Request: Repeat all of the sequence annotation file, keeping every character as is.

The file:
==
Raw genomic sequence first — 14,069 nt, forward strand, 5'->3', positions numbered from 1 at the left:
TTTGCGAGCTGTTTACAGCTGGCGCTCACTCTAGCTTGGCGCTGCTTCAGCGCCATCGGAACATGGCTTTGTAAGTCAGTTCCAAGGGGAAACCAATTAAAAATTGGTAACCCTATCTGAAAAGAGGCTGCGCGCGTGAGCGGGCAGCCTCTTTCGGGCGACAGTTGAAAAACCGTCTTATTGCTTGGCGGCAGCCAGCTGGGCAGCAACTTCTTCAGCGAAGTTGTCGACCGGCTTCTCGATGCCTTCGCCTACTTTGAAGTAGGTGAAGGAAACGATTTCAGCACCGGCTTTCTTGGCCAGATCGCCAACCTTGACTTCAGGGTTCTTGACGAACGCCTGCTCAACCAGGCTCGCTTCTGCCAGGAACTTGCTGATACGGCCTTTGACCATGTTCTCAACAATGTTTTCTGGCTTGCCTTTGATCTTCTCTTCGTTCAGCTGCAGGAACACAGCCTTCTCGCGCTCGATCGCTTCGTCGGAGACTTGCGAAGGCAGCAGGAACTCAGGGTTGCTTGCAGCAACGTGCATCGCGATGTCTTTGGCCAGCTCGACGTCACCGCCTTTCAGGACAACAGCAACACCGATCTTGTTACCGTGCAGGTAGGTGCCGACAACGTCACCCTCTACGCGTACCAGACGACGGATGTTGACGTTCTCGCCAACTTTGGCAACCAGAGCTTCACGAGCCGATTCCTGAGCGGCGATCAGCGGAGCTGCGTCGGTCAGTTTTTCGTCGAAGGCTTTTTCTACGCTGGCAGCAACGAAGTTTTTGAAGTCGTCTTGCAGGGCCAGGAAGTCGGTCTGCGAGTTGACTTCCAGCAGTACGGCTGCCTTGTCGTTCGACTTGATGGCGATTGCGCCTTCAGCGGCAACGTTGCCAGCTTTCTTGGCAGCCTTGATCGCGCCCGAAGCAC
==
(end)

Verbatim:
Raw genomic sequence first — 14,069 nt, forward strand, 5'->3', positions numbered from 1 at the left:
TTTGCGAGCTGTTTACAGCTGGCGCTCACTCTAGCTTGGCGCTGCTTCAGCGCCATCGGAACATGGCTTTGTAAGTCAGTTCCAAGGGGAAACCAATTAAAAATTGGTAACCCTATCTGAAAAGAGGCTGCGCGCGTGAGCGGGCAGCCTCTTTCGGGCGACAGTTGAAAAACCGTCTTATTGCTTGGCGGCAGCCAGCTGGGCAGCAACTTCTTCAGCGAAGTTGTCGACCGGCTTCTCGATGCCTTCGCCTACTTTGAAGTAGGTGAAGGAAACGATTTCAGCACCGGCTTTCTTGGCCAGATCGCCAACCTTGACTTCAGGGTTCTTGACGAACGCCTGCTCAACCAGGCTCGCTTCTGCCAGGAACTTGCTGATACGGCCTTTGACCATGTTCTCAACAATGTTTTCTGGCTTGCCTTTGATCTTCTCTTCGTTCAGCTGCAGGAACACAGCCTTCTCGCGCTCGATCGCTTCGTCGGAGACTTGCGAAGGCAGCAGGAACTCAGGGTTGCTTGCAGCAACGTGCATCGCGATGTCTTTGGCCAGCTCGACGTCACCGCCTTTCAGGACAACAGCAACACCGATCTTGTTACCGTGCAGGTAGGTGCCGACAACGTCACCCTCTACGCGTACCAGACGACGGATGTTGACGTTCTCGCCAACTTTGGCAACCAGAGCTTCACGAGCCGATTCCTGAGCGGCGATCAGCGGAGCTGCGTCGGTCAGTTTTTCGTCGAAGGCTTTTTCTACGCTGGCAGCAACGAAGTTTTTGAAGTCGTCTTGCAGGGCCAGGAAGTCGGTCTGCGAGTTGACTTCCAGCAGTACGGCTGCCTTGTCGTTCGACTTGATGGCGATTGCGCCTTCAGCGGCAACGTTGCCAGCTTTCTTGGCAGCCTTGATCGCGCCCGAAGCAC